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Lunch Interviews, Dinners, and Retreats

Table Manners

It is amazing how many candidates lack basic table manners. We have seen interviewees who pick their teeth, eat with their bare hands, or put their elbows on the dining table. Some also slurp, talk with their mouths full, and munch their food loudly during interviews. If you were raised in a family in which proper table manners were not a priority, pay special attention to how you eat and behave. Do not gulp down your entrée, because eating quickly looks unattractive. When ordering, remember that foods that you can eat with a fork and knife tend to be safer than foods such as burgers and ribs. If you reach into the bread basket, go ahead and cut or break off a piece of bread, but never place the piece you took back into the basket.

During her lunch interview, Amanda took the piece of bread from the basket, buttered it, took a bite, and put the same piece back in the basket. The first interviewer immediately picked up a BlackBerry and started typing frantically. The second interviewer then excused himself as he was checking his BlackBerry, explaining he had an urgent client e-mail. What he was actually reading was an e-mail from the first interviewer, with the subject line “Bread,” and the question “Did she just do that?” in the body of the text.

Furthermore, never criticize your interviewers’ choice of a restaurant: A lunch interview is not about enjoying the cuisine. There is absolutely no room for grimacing, complaining, or sighing about the food or restaurant. Most of the time, you will be able to find a few vegetarian, kosher, or non-ethnic entrees on any restaurant menu. The only thing you will accomplish by telling your interviewers you dislike their choice of a restaurant is make them feel bad. And their negative feelings, whether intentionally or not, may later affect their impressions about your candidacy and cost you an offer. For the same reason, if you can help it, try not to order a dish that indicates a subtle critique of the restaurant selection. Although ordering chicken in a seafood restaurant will not cost you an offer, it may suggest to your interviewers that you disapprove of their choice.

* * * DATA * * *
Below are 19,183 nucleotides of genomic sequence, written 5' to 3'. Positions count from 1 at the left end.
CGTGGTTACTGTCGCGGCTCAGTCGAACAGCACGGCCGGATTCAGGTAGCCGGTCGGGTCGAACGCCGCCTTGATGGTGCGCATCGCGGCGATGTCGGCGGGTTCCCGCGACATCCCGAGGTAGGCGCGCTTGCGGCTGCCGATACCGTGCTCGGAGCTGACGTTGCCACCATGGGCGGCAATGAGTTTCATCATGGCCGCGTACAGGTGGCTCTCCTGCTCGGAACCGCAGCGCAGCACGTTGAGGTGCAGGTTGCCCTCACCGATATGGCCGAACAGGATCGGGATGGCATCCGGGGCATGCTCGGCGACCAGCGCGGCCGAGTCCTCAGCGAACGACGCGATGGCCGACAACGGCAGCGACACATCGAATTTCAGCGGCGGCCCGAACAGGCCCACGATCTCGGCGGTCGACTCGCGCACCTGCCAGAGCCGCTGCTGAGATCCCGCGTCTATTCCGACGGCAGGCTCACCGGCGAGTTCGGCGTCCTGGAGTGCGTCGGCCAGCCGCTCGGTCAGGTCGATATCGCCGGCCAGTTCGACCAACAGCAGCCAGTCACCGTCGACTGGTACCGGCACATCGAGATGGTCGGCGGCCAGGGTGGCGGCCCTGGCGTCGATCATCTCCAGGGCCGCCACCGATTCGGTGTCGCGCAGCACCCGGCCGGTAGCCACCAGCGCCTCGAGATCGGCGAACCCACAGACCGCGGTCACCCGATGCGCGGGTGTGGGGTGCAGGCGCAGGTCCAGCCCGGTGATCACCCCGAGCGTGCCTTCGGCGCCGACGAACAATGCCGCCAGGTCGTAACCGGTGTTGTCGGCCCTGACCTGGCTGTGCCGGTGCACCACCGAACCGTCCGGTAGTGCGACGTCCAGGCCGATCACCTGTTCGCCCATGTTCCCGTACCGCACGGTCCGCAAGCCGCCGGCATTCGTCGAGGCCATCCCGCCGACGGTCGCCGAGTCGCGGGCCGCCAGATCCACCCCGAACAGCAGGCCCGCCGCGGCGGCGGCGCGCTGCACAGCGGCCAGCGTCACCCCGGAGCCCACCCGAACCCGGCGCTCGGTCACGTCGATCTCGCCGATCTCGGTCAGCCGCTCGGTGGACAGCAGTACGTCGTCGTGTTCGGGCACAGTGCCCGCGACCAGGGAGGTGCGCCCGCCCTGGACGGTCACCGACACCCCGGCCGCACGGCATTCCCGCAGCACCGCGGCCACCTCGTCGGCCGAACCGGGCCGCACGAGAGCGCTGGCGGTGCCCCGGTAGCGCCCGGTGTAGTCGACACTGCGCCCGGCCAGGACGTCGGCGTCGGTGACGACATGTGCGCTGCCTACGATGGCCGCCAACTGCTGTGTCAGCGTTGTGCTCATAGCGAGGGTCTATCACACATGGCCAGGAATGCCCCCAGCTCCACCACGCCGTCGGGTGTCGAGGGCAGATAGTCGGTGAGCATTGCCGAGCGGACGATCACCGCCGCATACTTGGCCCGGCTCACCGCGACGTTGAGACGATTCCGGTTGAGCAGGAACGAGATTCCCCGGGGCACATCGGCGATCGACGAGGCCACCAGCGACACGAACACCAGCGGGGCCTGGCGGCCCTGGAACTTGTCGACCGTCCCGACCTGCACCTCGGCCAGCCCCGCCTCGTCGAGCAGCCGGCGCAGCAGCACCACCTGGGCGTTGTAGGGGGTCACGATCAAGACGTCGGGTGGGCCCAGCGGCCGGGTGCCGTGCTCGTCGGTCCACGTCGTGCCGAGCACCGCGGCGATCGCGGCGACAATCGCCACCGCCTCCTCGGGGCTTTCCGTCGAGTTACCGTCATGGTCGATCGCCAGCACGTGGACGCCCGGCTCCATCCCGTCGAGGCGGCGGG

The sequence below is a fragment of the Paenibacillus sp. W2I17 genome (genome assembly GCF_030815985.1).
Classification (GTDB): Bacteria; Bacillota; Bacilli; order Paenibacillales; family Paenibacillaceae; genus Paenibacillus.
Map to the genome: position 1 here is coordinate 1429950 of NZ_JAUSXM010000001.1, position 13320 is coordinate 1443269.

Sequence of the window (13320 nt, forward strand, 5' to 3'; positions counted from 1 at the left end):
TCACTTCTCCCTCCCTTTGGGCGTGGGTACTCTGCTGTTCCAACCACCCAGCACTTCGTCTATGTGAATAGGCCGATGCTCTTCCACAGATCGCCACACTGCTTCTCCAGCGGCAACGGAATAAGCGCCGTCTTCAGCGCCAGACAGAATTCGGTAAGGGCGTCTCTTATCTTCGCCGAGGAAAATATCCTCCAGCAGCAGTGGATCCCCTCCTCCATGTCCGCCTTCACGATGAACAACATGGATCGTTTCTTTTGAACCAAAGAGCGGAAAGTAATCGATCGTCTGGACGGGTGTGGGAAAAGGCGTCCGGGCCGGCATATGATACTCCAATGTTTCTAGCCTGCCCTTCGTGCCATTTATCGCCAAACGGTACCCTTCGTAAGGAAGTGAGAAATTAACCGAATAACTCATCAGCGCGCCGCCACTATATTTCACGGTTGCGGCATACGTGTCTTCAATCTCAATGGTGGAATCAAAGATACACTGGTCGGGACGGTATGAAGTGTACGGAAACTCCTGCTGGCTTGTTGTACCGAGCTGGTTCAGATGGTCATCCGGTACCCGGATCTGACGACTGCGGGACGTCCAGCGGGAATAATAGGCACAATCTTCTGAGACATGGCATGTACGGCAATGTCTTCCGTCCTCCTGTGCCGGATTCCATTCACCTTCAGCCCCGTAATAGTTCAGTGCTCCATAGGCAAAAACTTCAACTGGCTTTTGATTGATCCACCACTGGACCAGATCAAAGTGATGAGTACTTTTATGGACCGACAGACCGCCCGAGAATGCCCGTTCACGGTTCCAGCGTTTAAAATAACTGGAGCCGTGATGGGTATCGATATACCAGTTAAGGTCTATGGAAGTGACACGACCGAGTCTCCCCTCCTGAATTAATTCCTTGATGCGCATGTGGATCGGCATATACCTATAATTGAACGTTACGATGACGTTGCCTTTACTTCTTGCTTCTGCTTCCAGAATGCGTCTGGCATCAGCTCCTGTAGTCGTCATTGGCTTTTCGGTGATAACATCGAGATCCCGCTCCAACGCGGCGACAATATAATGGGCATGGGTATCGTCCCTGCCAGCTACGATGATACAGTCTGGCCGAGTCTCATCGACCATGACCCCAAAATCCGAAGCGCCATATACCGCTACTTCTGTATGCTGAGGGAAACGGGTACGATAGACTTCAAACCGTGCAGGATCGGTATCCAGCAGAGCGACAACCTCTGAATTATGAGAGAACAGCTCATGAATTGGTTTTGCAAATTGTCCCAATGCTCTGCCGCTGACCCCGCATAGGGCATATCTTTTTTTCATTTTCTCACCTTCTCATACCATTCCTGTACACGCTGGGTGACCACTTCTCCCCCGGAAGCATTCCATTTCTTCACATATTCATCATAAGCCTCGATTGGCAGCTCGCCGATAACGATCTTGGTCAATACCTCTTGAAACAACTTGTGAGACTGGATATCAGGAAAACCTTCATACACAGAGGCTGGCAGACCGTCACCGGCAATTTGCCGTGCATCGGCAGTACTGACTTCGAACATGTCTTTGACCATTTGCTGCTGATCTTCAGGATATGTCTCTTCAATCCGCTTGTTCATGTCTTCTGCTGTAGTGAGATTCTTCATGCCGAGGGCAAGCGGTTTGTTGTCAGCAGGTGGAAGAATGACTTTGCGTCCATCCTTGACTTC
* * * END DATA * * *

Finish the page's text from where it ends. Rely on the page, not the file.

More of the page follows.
Mike, an Alabama native, found himself at a lunch interview that specialized in soul food. Apparently, his D.C. interviewers went to great lengths to find a restaurant that would make Mike feel at home. Mike actually preferred Japanese cuisine, as soul food was definitely not a novelty for him. But he bit his tongue and thanked the interviewers profusely for being so considerate. His positive attitude did not go unnoticed.

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Job Descriptions and Careers, Career and Job Opportunities, Career Search, and Career Choices and ProfilesLaw Job InterviewsLunch Interviews, Dinners, and Retreats - Act Professional, Never Let Your Guard Down, What To Order?, Table Manners, Basic Etiquette